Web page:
The outbreak of coronavirus disease 2019 (COVID-19) may be stressful for people. Fear and anxiety about a disease can be overwhelming and cause strong emotions. Coping with stress in a healthy way, and sharing your knowledge with others, will make you, the people you care about, and your community stronger.
Stress during an infectious disease outbreak can include:
- Fear and worry about your own health and the health of your loved ones.
- Changes in sleep or eating patterns.
- Difficulty sleeping or concentrating
- Worsening of chronic health problems
- Worsening of mental health conditions
- Increased use of alcohol, tobacco, or other drugs
Everyone reacts differently to stressful situations:
How you respond to the outbreak can depend on your background, the things that make you different from other people, and the community you live in. Attorney’s have been deemed essential workers and as such we are interacting with stress from not only family and friends but our clients too, People who may respond more strongly to the stress of a crisis include:
- Older people and people with chronic diseases who are at higher risk for severe illness from COVID-19
- Children and teens
- People who are helping with the response to COVID-19, like doctors, other health care providers, and first responders
- People who have mental health conditions including problems with substance use
Take care of yourself and your community:
Taking care of yourself, your friends, and your family can help you cope with stress. Helping others cope with their stress can also make your relationships, homes and communities stronger. Equip yourself first, and then be a light and an inspiration for others around you.
Ways to cope with stress:
- Take breaks from watching, reading, or listening to news stories, including social media. Hearing about the pandemic repeatedly can be upsetting.
- Take care of your body.
- Take deep breaths, stretch, or meditate.
- Try to eat healthy, well-balanced meals.
- Exercise regularly, get plenty of sleep.
- Avoid alcohol and drugs as coping tools
- Make time to unwind. Try to do some of the activities you enjoy, but never have time for ordinarily. YouTube and online tutorials are booming while captive audiences await the next post or live feed.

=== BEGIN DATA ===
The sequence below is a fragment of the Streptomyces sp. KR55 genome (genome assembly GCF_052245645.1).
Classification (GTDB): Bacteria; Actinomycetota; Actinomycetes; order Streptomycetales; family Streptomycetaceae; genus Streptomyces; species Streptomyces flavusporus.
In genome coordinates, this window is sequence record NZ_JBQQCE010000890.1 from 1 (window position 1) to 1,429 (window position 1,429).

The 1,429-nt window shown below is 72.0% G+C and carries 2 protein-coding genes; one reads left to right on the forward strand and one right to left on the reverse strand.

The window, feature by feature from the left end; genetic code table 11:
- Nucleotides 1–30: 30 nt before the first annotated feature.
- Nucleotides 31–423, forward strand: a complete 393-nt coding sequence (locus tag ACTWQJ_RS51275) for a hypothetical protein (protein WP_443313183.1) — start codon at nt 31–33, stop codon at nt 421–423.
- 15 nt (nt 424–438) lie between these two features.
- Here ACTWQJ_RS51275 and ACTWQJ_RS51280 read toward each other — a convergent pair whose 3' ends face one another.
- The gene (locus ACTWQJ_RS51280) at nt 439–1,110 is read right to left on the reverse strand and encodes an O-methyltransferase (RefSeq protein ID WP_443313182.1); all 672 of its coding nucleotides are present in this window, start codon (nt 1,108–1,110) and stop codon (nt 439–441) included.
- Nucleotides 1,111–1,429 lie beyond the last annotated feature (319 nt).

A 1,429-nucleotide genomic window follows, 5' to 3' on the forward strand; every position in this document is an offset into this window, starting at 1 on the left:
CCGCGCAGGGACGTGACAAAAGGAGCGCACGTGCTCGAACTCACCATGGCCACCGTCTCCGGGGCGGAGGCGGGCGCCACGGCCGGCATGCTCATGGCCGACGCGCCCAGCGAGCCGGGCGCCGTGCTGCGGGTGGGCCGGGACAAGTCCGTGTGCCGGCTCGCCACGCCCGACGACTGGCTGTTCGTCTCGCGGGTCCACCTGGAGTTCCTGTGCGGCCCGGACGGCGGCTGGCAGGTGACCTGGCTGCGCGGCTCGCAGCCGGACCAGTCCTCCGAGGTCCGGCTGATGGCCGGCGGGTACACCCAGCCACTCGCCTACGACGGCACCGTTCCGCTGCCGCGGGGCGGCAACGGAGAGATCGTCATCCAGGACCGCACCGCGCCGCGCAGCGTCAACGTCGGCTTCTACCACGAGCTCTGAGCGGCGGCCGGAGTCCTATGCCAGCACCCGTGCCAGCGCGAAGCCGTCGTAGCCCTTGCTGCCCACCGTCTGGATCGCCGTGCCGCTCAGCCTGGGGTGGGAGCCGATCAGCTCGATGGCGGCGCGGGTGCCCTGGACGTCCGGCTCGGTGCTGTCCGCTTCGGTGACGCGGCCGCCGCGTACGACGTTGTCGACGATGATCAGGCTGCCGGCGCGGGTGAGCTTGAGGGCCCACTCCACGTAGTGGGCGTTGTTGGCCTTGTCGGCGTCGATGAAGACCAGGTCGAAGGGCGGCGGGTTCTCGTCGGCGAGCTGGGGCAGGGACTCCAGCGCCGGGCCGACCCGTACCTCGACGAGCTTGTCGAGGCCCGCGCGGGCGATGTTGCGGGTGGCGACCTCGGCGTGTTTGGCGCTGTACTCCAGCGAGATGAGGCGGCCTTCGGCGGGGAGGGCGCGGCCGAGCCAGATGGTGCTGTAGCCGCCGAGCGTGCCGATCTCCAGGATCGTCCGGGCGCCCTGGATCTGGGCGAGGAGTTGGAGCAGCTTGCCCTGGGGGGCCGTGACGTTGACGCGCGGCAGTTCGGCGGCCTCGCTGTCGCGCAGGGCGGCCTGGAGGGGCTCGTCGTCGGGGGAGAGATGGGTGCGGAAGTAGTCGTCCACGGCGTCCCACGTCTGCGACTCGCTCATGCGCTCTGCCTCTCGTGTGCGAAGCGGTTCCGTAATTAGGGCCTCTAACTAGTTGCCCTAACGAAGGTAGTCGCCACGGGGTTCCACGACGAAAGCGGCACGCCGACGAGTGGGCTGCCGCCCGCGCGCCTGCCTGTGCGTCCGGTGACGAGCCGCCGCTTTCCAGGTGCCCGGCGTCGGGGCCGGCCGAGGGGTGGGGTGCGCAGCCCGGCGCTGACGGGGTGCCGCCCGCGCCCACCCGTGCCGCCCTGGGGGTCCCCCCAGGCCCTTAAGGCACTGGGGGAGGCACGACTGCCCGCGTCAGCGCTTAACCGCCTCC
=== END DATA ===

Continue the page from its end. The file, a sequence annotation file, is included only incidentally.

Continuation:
- Connect with others. Talk with people you trust about your concerns and how you are feeling. We should be physically distancing, not social distancing. This is actually the perfect time to build your network and work on relationships both personal and professional. Reaching out to others when your down to ask “how are you” instead of focusing on your mood is also an effective way to turn things around.
- Maintain A Schedule. While we’re on lock-down, the days may seem to start to blur together. Sticking to a routine helps combat that problem. Keep to your regular wake-up and bed-times as much as possible and look at time-blocking tools to help with at-home work productivity.
- Healthy Foods For A Healthy Mind. Right now comfort foods are popular because well, we’re comforting ourselves during a crisis. And there’s nothing wrong with that. However, do be mindful of just how much of them you are consuming and in particular how much of the processed ones are sneaking into your pantry. Our choices in food products, especially where additives come into play, does have an impact on our overall mood and mental health.
A Final Note For Parents:
Children and teens react, in part, on what they see from the adults around them. When parents and caregivers deal with the COVID-19 calmly and confidently, they can provide the best support for their children. Parents can be more reassuring to others around them, especially children, if they are better prepared.
Watch for behavior changes in your child
Not all children and teens respond to stress in the same way. Some common changes to watch for include
- Excessive crying or irritation in younger children
- Returning to behaviors they have outgrown (for example, toileting accidents or bedwetting)
- Excessive worry or sadness
- Unhealthy eating or sleeping habits
- Irritability and “acting out” behaviors in teens
- Poor school performance or avoiding school
- Difficulty with attention and concentration
- Avoidance of activities enjoyed in the past
- Unexplained headaches or body pain
- Use of alcohol, tobacco, or other drugs
For more inspiration, motivation and outside-the-box ideas for living a healthy and happy remote work life follow me:
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